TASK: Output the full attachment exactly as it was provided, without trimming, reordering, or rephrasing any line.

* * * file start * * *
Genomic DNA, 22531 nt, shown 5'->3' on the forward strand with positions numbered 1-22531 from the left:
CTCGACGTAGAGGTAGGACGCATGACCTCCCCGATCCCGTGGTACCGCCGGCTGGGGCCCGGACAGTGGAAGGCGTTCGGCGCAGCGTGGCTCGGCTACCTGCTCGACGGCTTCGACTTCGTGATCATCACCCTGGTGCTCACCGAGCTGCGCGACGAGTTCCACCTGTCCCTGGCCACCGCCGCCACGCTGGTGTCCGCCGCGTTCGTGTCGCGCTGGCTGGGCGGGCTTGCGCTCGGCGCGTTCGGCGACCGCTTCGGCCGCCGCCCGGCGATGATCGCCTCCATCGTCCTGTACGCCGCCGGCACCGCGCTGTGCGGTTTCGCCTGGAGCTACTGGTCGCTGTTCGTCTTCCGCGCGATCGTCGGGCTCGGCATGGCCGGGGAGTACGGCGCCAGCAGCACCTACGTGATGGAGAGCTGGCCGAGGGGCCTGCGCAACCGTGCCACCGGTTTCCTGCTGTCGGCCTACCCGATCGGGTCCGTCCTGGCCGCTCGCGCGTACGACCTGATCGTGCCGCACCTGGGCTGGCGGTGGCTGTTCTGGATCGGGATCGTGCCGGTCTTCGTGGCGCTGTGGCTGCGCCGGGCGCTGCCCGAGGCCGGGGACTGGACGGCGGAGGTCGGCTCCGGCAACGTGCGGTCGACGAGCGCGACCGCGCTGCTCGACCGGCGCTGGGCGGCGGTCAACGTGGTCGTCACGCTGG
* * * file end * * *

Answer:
Genomic DNA, 22531 nt, shown 5'->3' on the forward strand with positions numbered 1-22531 from the left:
CTCGACGTAGAGGTAGGACGCATGACCTCCCCGATCCCGTGGTACCGCCGGCTGGGGCCCGGACAGTGGAAGGCGTTCGGCGCAGCGTGGCTCGGCTACCTGCTCGACGGCTTCGACTTCGTGATCATCACCCTGGTGCTCACCGAGCTGCGCGACGAGTTCCACCTGTCCCTGGCCACCGCCGCCACGCTGGTGTCCGCCGCGTTCGTGTCGCGCTGGCTGGGCGGGCTTGCGCTCGGCGCGTTCGGCGACCGCTTCGGCCGCCGCCCGGCGATGATCGCCTCCATCGTCCTGTACGCCGCCGGCACCGCGCTGTGCGGTTTCGCCTGGAGCTACTGGTCGCTGTTCGTCTTCCGCGCGATCGTCGGGCTCGGCATGGCCGGGGAGTACGGCGCCAGCAGCACCTACGTGATGGAGAGCTGGCCGAGGGGCCTGCGCAACCGTGCCACCGGTTTCCTGCTGTCGGCCTACCCGATCGGGTCCGTCCTGGCCGCTCGCGCGTACGACCTGATCGTGCCGCACCTGGGCTGGCGGTGGCTGTTCTGGATCGGGATCGTGCCGGTCTTCGTGGCGCTGTGGCTGCGCCGGGCGCTGCCCGAGGCCGGGGACTGGACGGCGGAGGTCGGCTCCGGCAACGTGCGGTCGACGAGCGCGACCGCGCTGCTCGACCGGCGCTGGGCGGCGGTCAACGTGGTCGTCACGCTGG